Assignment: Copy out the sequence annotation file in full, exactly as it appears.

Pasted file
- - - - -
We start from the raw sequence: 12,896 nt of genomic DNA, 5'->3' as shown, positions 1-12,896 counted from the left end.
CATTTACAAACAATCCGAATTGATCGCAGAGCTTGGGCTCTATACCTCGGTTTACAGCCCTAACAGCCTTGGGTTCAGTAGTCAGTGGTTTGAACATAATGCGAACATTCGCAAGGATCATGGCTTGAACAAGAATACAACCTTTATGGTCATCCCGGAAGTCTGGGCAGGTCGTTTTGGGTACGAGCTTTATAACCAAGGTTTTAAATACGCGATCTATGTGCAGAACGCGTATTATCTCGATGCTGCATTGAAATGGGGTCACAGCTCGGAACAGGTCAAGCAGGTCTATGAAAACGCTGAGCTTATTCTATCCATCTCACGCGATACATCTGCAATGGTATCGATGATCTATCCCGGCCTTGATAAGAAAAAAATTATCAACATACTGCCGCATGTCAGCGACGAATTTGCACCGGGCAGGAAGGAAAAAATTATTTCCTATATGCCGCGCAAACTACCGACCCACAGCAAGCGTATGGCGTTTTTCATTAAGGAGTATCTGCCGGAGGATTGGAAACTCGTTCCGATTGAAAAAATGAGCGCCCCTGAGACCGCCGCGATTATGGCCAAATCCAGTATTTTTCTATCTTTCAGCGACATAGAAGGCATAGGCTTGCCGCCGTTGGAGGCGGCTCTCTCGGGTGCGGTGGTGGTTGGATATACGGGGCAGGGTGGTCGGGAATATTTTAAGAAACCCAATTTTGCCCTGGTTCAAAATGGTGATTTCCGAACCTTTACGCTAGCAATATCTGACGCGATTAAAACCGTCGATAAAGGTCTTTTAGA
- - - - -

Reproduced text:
We start from the raw sequence: 12,896 nt of genomic DNA, 5'->3' as shown, positions 1-12,896 counted from the left end.
CATTTACAAACAATCCGAATTGATCGCAGAGCTTGGGCTCTATACCTCGGTTTACAGCCCTAACAGCCTTGGGTTCAGTAGTCAGTGGTTTGAACATAATGCGAACATTCGCAAGGATCATGGCTTGAACAAGAATACAACCTTTATGGTCATCCCGGAAGTCTGGGCAGGTCGTTTTGGGTACGAGCTTTATAACCAAGGTTTTAAATACGCGATCTATGTGCAGAACGCGTATTATCTCGATGCTGCATTGAAATGGGGTCACAGCTCGGAACAGGTCAAGCAGGTCTATGAAAACGCTGAGCTTATTCTATCCATCTCACGCGATACATCTGCAATGGTATCGATGATCTATCCCGGCCTTGATAAGAAAAAAATTATCAACATACTGCCGCATGTCAGCGACGAATTTGCACCGGGCAGGAAGGAAAAAATTATTTCCTATATGCCGCGCAAACTACCGACCCACAGCAAGCGTATGGCGTTTTTCATTAAGGAGTATCTGCCGGAGGATTGGAAACTCGTTCCGATTGAAAAAATGAGCGCCCCTGAGACCGCCGCGATTATGGCCAAATCCAGTATTTTTCTATCTTTCAGCGACATAGAAGGCATAGGCTTGCCGCCGTTGGAGGCGGCTCTCTCGGGTGCGGTGGTGGTTGGATATACGGGGCAGGGTGGTCGGGAATATTTTAAGAAACCCAATTTTGCCCTGGTTCAAAATGGTGATTTCCGAACCTTTACGCTAGCAATATCTGACGCGATTAAAACCGTCGATAAAGGTCTTTTAGA